Should you teach what you know about real estate? Afraid of being a GURU? So what?!? Our guest preaches why you should give your audience a platform to learn your failures and successes in real estate.
Best Ever Tweet:
Heather Havenwood Real Estate Background:
– CEO of Havenwood Worldwide, LLC
– Entrepreneur and is regarded as a top authority on digital marketing, sales coaching, and online publishing
– Named Top 50 Must Follow Women Entrepreneurs for 2017 by Huffington Post
– In 2006 she created an online marketing publishing company that went from 0 to $1 million in sales in less than 12 months – Based in Austin, Texas
– Say hi to her at http://heatherhavenwood.com/
– Best Ever Book: 48 Laws of Power
Click here for a summary of Heather’s Best Ever advice: http://bit.ly/2q8MQXx
Made Possible Because of Our Best Ever Sponsors:
Want an inbox full of online leads? Get a FREE strategy session with Dan Barrett who is the only certified Google partner that exclusively works with real estate investors like us.
Go to adwordsnerds.com/joe to schedule the appointment.
Joe Fairless: Best Ever listeners, welcome to the best real estate investing advice ever show. I’m Joe Fairless, this is the world’s longest-running daily real estate investing podcast. We only talk about the best advice ever, we don’t get into any fluff. With us today, Heather Havenwood. How are you doing, Heather?
Heather Havenwood: I’m good, thank you for having me!
Joe Fairless: Yeah, nice to have you on the show, and looking forward to getting to know you and diving in. A little bit about Heather – she is the CEO of Havenwood Worldwide. She’s an entrepreneur regarded as a top authority on digital marketing sales, coaching and online publishing. She’s named top 50 must-follow women entrepreneurs for 2017 by Huffington Post, and she is also a real estate investor, based in Austin, Texas. With that being said, Heather, do you wanna give the Best Ever listeners a little bit more about your background and your focus?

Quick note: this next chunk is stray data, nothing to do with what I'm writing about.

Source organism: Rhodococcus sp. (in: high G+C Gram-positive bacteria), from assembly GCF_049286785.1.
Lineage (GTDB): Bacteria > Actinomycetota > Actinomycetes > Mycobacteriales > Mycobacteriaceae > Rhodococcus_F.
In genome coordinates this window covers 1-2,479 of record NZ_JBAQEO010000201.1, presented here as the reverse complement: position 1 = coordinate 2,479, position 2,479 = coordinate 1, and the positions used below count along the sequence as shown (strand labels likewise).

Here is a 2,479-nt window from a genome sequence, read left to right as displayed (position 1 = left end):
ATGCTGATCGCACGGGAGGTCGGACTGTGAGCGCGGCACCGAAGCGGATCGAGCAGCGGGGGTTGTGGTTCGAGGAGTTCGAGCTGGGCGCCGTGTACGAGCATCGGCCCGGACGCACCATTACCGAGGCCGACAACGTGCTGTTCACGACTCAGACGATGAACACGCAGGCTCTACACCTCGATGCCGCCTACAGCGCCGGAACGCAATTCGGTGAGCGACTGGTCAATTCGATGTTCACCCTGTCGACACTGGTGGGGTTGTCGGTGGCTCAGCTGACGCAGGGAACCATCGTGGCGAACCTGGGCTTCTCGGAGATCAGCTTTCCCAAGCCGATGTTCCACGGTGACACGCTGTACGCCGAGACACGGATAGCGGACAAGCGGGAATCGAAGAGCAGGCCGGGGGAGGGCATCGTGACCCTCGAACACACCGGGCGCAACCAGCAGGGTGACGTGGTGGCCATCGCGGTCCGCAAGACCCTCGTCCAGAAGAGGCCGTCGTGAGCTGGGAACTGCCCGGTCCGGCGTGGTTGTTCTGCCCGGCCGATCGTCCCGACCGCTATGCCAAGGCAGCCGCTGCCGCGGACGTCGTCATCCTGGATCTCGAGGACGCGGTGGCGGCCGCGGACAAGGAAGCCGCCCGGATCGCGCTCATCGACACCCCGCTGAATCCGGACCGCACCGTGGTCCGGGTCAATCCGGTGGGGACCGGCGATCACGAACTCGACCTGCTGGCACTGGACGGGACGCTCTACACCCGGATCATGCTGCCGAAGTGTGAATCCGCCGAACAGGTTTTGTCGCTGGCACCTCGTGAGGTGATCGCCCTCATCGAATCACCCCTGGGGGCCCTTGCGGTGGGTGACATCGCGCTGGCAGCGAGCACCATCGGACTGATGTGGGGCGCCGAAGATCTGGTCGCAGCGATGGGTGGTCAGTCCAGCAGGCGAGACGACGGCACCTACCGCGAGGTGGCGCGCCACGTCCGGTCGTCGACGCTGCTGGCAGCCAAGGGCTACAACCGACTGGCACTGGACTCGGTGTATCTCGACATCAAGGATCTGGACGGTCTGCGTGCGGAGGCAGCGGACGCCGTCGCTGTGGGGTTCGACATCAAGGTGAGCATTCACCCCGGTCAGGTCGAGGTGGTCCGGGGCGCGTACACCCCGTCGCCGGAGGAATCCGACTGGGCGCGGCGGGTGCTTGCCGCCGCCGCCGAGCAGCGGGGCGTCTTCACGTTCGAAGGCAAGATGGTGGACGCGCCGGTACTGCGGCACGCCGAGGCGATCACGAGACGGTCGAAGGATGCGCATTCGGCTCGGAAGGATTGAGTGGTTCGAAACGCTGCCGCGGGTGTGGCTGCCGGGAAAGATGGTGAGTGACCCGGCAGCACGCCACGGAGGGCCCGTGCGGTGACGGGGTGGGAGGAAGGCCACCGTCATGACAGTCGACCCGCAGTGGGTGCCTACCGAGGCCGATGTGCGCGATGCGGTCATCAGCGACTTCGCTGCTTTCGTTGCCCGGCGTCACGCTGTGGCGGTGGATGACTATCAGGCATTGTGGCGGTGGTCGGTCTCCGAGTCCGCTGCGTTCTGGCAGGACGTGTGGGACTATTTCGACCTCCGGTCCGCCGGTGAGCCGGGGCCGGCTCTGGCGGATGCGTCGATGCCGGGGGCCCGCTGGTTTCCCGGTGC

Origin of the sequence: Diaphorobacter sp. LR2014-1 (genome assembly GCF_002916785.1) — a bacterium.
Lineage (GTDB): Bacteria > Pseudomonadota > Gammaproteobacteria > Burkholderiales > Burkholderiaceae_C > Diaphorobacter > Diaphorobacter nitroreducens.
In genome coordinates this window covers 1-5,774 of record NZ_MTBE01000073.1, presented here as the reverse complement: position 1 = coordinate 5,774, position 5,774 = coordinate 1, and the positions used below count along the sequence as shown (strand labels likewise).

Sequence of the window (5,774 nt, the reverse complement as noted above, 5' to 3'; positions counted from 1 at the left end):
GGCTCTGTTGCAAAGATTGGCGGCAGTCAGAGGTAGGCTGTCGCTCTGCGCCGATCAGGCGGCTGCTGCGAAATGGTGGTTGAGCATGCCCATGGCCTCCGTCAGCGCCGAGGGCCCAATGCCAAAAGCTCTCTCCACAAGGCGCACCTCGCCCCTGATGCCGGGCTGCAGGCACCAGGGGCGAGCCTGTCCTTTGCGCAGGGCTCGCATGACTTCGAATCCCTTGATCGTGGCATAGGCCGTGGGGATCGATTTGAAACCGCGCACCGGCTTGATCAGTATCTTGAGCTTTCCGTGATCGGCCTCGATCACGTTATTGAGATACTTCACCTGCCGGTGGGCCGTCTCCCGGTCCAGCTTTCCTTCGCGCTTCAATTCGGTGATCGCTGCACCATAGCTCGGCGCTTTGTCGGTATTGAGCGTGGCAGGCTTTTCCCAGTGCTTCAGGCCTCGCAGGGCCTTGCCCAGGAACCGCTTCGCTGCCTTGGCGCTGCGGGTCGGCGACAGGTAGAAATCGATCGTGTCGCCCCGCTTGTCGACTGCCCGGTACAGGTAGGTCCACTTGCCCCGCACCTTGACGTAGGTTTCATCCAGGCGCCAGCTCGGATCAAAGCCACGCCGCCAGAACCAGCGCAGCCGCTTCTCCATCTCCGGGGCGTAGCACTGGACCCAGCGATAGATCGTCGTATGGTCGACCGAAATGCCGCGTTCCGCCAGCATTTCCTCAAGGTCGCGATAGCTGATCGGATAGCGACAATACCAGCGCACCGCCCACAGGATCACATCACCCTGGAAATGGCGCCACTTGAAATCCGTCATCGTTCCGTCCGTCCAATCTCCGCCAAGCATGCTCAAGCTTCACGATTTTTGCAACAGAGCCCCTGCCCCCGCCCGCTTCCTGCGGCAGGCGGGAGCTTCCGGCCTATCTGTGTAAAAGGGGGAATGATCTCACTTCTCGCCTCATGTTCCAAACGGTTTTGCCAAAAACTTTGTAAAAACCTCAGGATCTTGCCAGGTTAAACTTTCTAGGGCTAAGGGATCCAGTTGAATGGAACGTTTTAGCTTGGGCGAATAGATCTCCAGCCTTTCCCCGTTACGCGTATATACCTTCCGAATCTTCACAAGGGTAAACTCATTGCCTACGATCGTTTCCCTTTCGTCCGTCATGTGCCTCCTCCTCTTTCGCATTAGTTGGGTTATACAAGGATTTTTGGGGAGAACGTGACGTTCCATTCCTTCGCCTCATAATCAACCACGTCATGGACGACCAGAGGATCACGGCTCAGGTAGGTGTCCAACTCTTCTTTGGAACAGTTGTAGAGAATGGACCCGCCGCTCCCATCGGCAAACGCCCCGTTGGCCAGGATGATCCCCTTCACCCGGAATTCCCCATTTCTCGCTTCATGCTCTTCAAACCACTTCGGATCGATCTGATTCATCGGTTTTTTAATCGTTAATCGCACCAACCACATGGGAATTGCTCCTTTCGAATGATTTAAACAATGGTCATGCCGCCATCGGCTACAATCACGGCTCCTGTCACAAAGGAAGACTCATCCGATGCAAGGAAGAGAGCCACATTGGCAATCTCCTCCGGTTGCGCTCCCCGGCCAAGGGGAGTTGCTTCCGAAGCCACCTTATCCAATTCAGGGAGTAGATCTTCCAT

Heather Havenwood: Absolutely. I’ve been in the information market industry and real estate industry since 2001, so I’ve been through a couple cycles, as they call them, in the real estate industry. But mainly, from 2001 to 2007 I traveled the country teaching buying and selling real estate, doing more foreclosures, short sales, and then actually produced over 450 seminar events in the real estate industry. I worked for Robert Allen, Ron LeGrand, all the big names back then, and really learning two pieces: learning real estate investing, and then learning what I call the publishing of real estate information, the educational conversation.
So I’ve been doing that for a long time, and then I got caught up in the boom and bust in 2006-2007, lost all my houses, foreclosure, the whole nine yards… The movie The Short – did you ever see the movie The Short? That was my life. I’ve lived that world, because I was in central Florida… And then here I am in Austin, Texas. I now run four online companies and also invest for myself. I have a podcast as well, and just on and on it goes. I’m a full-time online information publishing author with real estate investing.
Joe Fairless: You said something interesting before we started recording, that every real estate investor should have an education piece they are building, and I’d like for you to talk about that because I mentioned when you said that that this has potential to be a polarizing topic, because there’s a lot of anti-guru people, and you should invest and learn from your mistakes and not pay people or pay for content, and then other people say that you should…
First, the statement of “Every real estate investor should have an education piece they are building” that you said earlier – can you elaborate on that?
Heather Havenwood: Yes. It sounds like you like to go truth, so I’m gonna be a little honest here. It’s like politics, there’s the good part of the politics and there’s the dirty side of politics. Just the same here in what I call the education side of real estate. There’s a lot of good that happens, and there’s the dirty side, and I’ve seen both, and I’ve been around both. There’s definitely a negative conversation out there about the guru side, and some people that only know how to teach and they don’t know how to do… There’s a lot there, and some of it is true and some of it is not, but here’s what I say to anybody who’s done more than 10 or 15 houses themselves; they’ve done something in the real estate market, whatever that is… I think that they all should teach what they have learned through their mistakes. It’s actually through the helping other people, it’s also through the teaching that piece, also sharing their story that 1) they’re gonna get more business, 2) they’re going to help other people, and 3) there’s a cashflow there.